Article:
If someone continually, yet anonymously, defecated on the floor of your workplace, you’d probably want to use any and all legal means at your disposal to identify and discipline the perpetrator.  Your methods might include surveillance or perhaps some form of forensic or other testing to link the offensive conduct to a specific individual.  You would probably not be overly concerned that your efforts to rid the workplace of this malefactor might give rise to a discrimination claim, but is that really a safe assumption?

Background

In a case exemplifying the gentility of labor-management relations, a Georgia federal court grappled with how far an employer may go in this situation.  In Lowe v. Atlas Logistics Group Retail Services, LLC, (N.D.Ga. May 5, 2015), the employer, Atlas Logistics Group Retail Services (Atlanta), LLC, which provides long-haul transportation and storage services for the grocery industry, discovered in 2012 that one or more employees had been using a common area in one of its warehouses as a lavatory.  As part of its investigation into this matter, the company retained the services of a DNA testing lab and requested cheek swabs from two employees it considered suspects so that it could compare their DNA with that of the mystery defecator.  After Atlas determined that neither employee was responsible for the unwelcome contributions to its workplace, the employees filed a lawsuit alleging that the company violated the Genetic Information Nondiscrimination Act (GINA) by requesting and requiring them to provide genetic information.

GINA prohibits discrimination on the basis of genetic characteristics and makes it unlawful for an employer to request, require or purchase genetic information with respect to an employee.

The Court Finds Atlas Violated GINA

The court held that Atlas’ argument that GINA only prohibited genetic testing that revealed an individual’s propensity for disease – which the test in this case did not do – was inconsistent with the statute’s text and legislative history as well as the applicable EEOC regulation.  In the court’s view, this argument “render[ed] other language in GINA superfluous.”  In particular, the court noted that the statute contained specific exceptions permitting certain testing that did not involve an individual’s propensity for disease, and if testing revealing a propensity for disease were the only prohibited testing, then those exceptions would not have been necessary.  The court further rejected Atlas’ argument that GINA’s legislative history demonstrated an intent to limit violations to testing that revealed a propensity for disease, explaining that although a group of senators favored this interpretation during the legislative debate, all of the evidence indicated that Congress chose to reject this view in favor of a broad construction.  Finally, the court held that an EEOC regulation listing eight examples of “genetic tests” did not support Atlas’ narrow definition of that term because the list included testing that also did not relate to one’s propensity for disease and, therefore, “would go beyond the scope of the statute” if the law were as narrow as Atlas claimed.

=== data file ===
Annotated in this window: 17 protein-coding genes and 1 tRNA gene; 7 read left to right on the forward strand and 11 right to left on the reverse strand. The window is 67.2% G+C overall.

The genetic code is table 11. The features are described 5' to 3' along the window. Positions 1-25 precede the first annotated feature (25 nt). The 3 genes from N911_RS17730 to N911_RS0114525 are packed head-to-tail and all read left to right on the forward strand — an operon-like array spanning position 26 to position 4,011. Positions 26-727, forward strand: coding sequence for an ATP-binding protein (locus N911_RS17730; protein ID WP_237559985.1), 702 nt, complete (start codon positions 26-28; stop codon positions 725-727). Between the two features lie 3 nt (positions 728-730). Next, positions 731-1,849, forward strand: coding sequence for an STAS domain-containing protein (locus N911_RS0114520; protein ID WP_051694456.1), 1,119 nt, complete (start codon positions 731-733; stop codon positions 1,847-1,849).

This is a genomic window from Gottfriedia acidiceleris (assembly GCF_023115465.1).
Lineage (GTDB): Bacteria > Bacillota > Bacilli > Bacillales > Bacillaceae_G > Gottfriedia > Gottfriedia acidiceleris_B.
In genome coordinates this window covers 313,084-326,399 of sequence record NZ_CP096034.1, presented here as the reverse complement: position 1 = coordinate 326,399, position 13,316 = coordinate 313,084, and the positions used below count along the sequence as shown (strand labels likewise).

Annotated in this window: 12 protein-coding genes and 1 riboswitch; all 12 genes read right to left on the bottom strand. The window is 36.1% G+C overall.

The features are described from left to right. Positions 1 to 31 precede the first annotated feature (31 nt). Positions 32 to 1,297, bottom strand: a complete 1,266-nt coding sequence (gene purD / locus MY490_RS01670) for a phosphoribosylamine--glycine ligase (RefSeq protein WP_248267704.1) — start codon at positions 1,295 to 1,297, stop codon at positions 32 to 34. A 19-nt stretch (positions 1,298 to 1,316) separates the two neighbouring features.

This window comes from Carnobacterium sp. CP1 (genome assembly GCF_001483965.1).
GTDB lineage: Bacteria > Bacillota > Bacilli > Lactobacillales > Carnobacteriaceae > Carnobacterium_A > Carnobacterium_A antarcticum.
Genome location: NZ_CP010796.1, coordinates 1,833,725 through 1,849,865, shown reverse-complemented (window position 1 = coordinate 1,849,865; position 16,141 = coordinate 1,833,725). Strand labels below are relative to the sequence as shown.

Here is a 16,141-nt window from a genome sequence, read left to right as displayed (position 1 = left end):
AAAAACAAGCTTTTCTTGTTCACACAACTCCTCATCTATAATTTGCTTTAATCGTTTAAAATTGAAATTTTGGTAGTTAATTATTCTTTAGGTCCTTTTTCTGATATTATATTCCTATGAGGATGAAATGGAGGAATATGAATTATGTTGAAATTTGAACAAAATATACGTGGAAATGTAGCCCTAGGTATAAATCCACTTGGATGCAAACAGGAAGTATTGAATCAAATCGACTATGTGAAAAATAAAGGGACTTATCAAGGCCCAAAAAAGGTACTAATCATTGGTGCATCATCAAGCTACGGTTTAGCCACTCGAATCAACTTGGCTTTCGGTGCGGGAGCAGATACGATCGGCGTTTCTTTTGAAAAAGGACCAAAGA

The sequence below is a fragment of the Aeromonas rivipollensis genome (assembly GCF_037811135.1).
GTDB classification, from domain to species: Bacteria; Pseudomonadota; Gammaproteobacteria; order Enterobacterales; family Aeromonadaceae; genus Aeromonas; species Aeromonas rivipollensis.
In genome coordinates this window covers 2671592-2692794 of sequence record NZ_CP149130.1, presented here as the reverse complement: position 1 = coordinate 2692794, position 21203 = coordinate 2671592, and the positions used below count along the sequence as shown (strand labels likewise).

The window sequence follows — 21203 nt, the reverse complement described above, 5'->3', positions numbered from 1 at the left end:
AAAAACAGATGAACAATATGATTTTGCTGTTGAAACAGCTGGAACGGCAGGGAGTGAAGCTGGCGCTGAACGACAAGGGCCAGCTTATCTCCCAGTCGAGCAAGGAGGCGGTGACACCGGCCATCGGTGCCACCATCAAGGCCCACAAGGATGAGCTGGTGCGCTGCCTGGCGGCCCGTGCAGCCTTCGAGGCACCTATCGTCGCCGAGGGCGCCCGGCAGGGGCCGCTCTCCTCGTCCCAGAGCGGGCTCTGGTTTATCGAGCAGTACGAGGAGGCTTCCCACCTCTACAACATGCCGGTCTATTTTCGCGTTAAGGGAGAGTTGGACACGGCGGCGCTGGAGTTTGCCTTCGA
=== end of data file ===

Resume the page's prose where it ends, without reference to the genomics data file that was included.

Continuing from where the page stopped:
Conclusion

This case’s distasteful facts, which will undoubtedly remind many human resource specialists how coarse employee relations challenges often are in practice, should not distract employers that currently perform DNA tests from the fact that GINA may apply more broadly than some initially believed.  Although the decision should not have a significant impact on the narrow range of situations where workplace DNA testing is a legitimate practice, such as those involving health and safety concerns, it should serve as notice to employers investigating misconduct that they should find methods other than DNA testing to identify culpable employees.